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Mitral valve surgery via repeat median sternotomy versus right mini-thoracotomy: A systematic review and meta-analysis of clinical outcomes

J Card Surg. 2022 Nov 6. doi: 10.1111/jocs.17101. Online ahead of print.


BACKGROUND: Redo mitral valve surgeries have high mortality and morbidity and can be physically demanding for patients. Median sternotomy remains the gold standard for most cardiac surgeries. To tackle certain risks with a re-sternotomy, alternative procedures such as the right anterolateral minithoracotomy have been explored. This review aims to compare the clinical outcomes of re-sternotomy (MS) versus right mini thoracotomy (MT) in mitral valve surgery.

METHODS: A systematic, electronic search was performed according to Preferred Reporting items for Systematic Reviews and Meta-analysis guidelines to identify relevant articles that compared outcomes of the MS versus MT procedures in patients who have had cardiac surgery via a MS approach.

RESULTS: Twelve studies were identified, enrolling 4514 patients. Length of hospital stay(MD = -3.71, 95% confidence interval [CI] [-4.92, -2.49]), 30-day mortality(odds ratio [OR] = 0.59, 95% CI [0.39, 0.90]), and new-onset renal failure(OR = 0.38, 95% CI [0.22, 0.65]) were statistically significant in favor of the MT approach. Infection rates(OR = 0.56, 95% CI[0.25, 1.21]) and length of intensive care unit (ICU) stay (MD = -0.55, 95% CI[-1.16, 0.06]) was lower in the MT group; however, the difference was not significant. No significant differences were observed in the CPB time(MD = -2.33, 95% CI [-8.15, 3.50]), aortic cross-clamp time MD = -1.67, 95% CI[-17.07, 13.76]), and rates of stroke(OR = 1.03, 95% CI[0.55, 1.92]).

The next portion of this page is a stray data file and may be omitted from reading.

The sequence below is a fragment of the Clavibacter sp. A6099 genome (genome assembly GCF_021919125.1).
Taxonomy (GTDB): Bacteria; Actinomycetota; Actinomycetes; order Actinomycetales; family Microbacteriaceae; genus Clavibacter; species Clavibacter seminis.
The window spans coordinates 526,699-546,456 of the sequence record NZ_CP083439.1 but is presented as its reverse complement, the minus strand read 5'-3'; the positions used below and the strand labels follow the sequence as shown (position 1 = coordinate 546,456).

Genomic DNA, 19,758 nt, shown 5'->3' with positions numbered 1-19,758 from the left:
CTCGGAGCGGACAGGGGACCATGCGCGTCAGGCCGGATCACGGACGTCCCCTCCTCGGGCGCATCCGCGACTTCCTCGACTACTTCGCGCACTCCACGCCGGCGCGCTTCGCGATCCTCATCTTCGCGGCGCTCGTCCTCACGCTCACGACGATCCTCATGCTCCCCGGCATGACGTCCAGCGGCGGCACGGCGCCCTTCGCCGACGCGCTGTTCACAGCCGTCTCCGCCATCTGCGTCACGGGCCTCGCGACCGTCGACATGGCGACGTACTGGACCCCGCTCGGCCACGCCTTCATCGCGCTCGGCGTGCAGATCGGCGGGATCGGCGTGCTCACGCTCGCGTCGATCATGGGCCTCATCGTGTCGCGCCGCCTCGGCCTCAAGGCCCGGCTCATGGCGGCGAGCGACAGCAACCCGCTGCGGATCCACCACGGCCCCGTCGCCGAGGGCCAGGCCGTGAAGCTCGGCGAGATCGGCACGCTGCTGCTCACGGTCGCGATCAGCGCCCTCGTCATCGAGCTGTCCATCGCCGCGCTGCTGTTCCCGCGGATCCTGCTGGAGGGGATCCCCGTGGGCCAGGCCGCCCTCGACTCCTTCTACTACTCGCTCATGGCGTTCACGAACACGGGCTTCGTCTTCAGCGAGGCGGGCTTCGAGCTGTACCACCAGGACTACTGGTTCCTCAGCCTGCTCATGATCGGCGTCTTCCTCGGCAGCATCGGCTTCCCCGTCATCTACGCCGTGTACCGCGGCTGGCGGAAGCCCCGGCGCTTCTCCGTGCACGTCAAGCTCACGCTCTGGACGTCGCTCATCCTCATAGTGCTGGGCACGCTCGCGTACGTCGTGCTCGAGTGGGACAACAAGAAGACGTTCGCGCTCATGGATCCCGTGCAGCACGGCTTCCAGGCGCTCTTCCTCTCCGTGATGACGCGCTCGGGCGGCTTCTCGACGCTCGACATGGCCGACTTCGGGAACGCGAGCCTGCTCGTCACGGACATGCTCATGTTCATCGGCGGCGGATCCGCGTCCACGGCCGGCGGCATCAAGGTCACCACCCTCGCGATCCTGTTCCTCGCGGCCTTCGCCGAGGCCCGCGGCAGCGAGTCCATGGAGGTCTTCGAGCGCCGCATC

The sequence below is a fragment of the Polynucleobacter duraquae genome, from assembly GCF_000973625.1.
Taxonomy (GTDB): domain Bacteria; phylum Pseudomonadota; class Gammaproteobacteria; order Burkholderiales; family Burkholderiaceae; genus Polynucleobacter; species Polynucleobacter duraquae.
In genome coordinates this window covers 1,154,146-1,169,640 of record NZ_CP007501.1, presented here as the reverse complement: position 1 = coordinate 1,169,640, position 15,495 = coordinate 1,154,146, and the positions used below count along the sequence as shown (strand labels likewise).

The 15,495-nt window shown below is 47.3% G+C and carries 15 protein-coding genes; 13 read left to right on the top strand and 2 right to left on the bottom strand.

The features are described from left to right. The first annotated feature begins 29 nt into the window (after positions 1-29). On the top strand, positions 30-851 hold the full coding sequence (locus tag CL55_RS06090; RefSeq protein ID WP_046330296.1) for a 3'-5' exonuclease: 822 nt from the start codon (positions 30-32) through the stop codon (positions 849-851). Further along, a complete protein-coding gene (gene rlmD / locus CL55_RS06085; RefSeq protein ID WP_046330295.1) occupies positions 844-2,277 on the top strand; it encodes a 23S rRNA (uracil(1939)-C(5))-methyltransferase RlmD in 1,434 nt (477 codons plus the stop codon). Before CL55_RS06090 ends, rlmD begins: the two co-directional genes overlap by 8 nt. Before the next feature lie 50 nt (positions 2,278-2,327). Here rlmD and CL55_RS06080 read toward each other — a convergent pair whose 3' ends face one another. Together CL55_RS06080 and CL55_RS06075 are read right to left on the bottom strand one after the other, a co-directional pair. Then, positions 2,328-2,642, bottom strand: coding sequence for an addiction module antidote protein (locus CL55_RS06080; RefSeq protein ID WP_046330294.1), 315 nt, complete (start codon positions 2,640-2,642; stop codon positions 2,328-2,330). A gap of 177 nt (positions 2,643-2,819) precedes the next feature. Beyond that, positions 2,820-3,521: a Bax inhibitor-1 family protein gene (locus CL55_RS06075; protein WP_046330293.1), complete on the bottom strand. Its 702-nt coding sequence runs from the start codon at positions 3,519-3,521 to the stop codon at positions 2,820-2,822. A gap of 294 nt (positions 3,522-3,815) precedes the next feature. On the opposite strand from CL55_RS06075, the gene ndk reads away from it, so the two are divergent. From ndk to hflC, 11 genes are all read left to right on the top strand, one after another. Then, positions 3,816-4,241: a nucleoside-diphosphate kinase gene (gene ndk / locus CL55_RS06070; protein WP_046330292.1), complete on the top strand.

CONCLUSION: Right MT is a safe alternative to the traditional re-sternotomy for patients who have had previous cardiac surgery. The approach offers a reduced length of hospital stay, ICU stay, and a lower risk of new-onset renal failure requiring dialysis. This review calls for robust trials in the field to further strengthen the evidence.

PMID:36335611 | DOI:10.1111/jocs.17101

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